Friday, 27 November 2015

Who and how to choose?

The Burkina government, society, and media seem to be really pushing for a “free and fair” election. However, it is difficult for most of the population really to know who is the best candidate to vote for. Who has the character? Who has the experience? Who has the best policies? Indeed, what are their policies or their political leanings? Those who seem to have a clear message lack the experience for people to trust them. And those who have the experience have a shadow cast over their character by their involvement for so many years in the Compaore regime.
For the vocal students and intelligentsia in Ouaga, with time, language, and access to newspapers and internet, they can look into such important points – although even then, it is not always easy to unravel.
Otherwise, most people rely on the public meetings of the candidates (and radio reporting of such) as they travel around the country, promising economic development, better hospitals, better schools, better roads, investment in agriculture, fighting against corruption, and ensuring security against terrorism and banditry.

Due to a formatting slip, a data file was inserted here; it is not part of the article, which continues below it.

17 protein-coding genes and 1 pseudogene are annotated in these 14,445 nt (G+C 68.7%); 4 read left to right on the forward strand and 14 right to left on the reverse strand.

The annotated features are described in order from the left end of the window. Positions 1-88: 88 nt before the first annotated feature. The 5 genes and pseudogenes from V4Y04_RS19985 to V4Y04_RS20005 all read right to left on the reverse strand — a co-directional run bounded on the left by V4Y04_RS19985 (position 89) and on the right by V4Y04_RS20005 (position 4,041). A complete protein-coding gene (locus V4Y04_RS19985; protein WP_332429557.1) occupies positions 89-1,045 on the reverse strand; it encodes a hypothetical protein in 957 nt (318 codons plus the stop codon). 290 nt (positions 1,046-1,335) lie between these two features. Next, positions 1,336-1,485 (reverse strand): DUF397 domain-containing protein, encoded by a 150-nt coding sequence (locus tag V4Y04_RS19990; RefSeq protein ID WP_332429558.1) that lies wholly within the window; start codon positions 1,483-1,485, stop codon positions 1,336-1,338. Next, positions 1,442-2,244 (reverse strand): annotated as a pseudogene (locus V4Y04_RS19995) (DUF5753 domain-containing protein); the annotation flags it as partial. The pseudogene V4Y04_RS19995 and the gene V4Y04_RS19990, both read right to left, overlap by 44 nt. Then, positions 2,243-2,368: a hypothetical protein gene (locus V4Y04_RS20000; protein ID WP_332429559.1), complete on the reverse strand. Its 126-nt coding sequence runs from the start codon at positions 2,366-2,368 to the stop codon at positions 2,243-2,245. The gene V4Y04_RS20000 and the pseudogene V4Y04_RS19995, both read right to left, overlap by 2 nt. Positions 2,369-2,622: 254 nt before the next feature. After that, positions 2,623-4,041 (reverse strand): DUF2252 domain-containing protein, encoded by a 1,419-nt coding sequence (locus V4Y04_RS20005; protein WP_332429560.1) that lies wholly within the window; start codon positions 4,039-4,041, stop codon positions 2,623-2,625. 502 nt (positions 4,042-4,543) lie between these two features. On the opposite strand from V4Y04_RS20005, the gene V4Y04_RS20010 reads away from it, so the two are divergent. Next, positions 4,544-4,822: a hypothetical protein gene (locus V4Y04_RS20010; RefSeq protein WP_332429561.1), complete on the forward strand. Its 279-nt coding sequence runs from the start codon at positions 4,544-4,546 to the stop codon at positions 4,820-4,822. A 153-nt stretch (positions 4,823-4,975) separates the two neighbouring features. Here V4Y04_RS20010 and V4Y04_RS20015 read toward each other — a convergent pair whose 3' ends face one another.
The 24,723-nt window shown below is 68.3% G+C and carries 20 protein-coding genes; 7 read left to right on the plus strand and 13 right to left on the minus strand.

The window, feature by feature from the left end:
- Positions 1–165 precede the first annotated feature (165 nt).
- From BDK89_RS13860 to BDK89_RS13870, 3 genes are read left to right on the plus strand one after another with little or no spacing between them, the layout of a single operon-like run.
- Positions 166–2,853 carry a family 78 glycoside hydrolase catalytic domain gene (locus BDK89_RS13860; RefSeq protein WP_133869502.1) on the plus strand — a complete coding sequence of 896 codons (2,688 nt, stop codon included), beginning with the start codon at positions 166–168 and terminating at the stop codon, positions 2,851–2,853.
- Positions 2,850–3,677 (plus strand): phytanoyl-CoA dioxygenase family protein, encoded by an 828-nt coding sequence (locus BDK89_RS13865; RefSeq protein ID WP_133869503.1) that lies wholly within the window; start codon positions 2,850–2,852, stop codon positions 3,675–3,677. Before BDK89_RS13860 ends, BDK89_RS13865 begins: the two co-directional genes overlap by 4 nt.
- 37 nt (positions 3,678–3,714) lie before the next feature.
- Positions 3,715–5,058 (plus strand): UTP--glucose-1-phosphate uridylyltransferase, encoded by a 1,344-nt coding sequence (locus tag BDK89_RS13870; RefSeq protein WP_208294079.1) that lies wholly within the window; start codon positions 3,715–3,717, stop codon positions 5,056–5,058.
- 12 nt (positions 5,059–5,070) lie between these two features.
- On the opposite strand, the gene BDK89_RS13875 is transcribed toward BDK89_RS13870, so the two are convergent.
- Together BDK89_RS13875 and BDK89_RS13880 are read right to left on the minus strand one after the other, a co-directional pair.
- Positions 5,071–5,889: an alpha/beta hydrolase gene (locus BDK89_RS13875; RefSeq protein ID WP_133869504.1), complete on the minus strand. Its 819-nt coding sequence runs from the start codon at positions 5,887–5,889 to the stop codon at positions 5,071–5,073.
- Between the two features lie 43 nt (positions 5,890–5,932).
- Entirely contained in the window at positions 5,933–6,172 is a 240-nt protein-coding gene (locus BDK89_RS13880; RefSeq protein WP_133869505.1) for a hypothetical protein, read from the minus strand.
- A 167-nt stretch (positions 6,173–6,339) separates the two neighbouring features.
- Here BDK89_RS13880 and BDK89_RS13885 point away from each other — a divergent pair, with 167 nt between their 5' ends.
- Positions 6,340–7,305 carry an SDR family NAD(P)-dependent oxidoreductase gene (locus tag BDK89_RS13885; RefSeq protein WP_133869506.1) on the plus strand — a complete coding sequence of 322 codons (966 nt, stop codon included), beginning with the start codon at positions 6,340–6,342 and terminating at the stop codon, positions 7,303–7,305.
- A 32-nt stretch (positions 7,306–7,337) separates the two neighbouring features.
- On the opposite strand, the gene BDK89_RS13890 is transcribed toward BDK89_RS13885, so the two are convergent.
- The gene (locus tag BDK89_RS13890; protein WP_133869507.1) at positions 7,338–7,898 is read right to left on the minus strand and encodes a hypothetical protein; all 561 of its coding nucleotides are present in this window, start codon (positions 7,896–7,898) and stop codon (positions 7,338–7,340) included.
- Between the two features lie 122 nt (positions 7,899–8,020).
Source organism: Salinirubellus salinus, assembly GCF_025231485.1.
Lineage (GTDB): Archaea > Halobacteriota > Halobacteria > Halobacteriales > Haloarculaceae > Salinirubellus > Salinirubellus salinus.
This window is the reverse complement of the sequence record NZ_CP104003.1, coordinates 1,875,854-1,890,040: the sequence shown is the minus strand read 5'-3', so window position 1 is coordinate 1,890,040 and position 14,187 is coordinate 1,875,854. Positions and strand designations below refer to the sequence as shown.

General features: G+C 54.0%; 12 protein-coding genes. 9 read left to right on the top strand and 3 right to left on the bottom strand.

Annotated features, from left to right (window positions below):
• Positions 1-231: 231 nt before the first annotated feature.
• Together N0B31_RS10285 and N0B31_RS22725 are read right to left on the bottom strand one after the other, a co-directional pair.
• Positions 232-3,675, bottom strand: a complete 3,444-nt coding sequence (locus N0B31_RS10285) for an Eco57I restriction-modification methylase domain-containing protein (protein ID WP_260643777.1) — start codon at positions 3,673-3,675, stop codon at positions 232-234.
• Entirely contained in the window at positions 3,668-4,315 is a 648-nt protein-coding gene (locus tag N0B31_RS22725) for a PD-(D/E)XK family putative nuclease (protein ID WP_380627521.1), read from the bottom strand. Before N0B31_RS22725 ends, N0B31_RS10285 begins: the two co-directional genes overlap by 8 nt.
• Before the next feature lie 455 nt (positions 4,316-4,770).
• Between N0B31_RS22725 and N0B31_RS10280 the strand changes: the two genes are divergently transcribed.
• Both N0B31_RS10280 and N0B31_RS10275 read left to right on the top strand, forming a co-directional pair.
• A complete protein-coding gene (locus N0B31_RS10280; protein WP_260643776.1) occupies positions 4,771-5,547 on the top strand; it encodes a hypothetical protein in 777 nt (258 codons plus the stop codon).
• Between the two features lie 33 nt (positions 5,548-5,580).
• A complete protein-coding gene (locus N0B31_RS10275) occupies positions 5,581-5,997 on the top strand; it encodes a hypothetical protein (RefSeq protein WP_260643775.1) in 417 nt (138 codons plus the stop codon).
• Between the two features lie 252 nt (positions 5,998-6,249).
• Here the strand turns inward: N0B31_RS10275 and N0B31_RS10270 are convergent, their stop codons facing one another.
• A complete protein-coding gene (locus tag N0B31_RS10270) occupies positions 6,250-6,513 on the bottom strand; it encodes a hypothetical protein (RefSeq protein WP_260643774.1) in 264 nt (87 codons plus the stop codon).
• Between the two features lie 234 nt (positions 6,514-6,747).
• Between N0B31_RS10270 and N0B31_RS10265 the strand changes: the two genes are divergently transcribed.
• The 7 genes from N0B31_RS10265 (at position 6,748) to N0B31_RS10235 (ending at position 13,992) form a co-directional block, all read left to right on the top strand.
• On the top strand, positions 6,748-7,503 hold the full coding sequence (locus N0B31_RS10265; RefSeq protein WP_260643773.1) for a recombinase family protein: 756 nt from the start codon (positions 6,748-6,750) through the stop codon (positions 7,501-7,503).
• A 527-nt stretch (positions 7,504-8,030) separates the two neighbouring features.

Ultimately, those likely to gain the votes are those with the money, name-recognition (because of their experience – for better or worse), and ability to bus crowds in to hear their promises of a golden future.
In spite of fears of disruption and violence, I expect the elections to be “free and fair”. And I think the parties and population will accept the result. There is a widespread desire to show that Burkina can manage its own affairs and to put behind it the years of corruption and abuse of power. The popular uprisings have shown the Burkinabe people today to be politically aware, motivated, and more mature than many other countries. In this respect, the elections will be democratic, and will show the way for other countries. Things in Burkina have come a long way from the western media image of “the most coup-prone” country in Africa.
But sadly, although the choice of candidate will be a free choice, for many people it will largely be an uninformed choice.
I have asked a few people how they will vote. Here are a few responses:
·      “Roch, because he says he will help us with our field and animals and schools”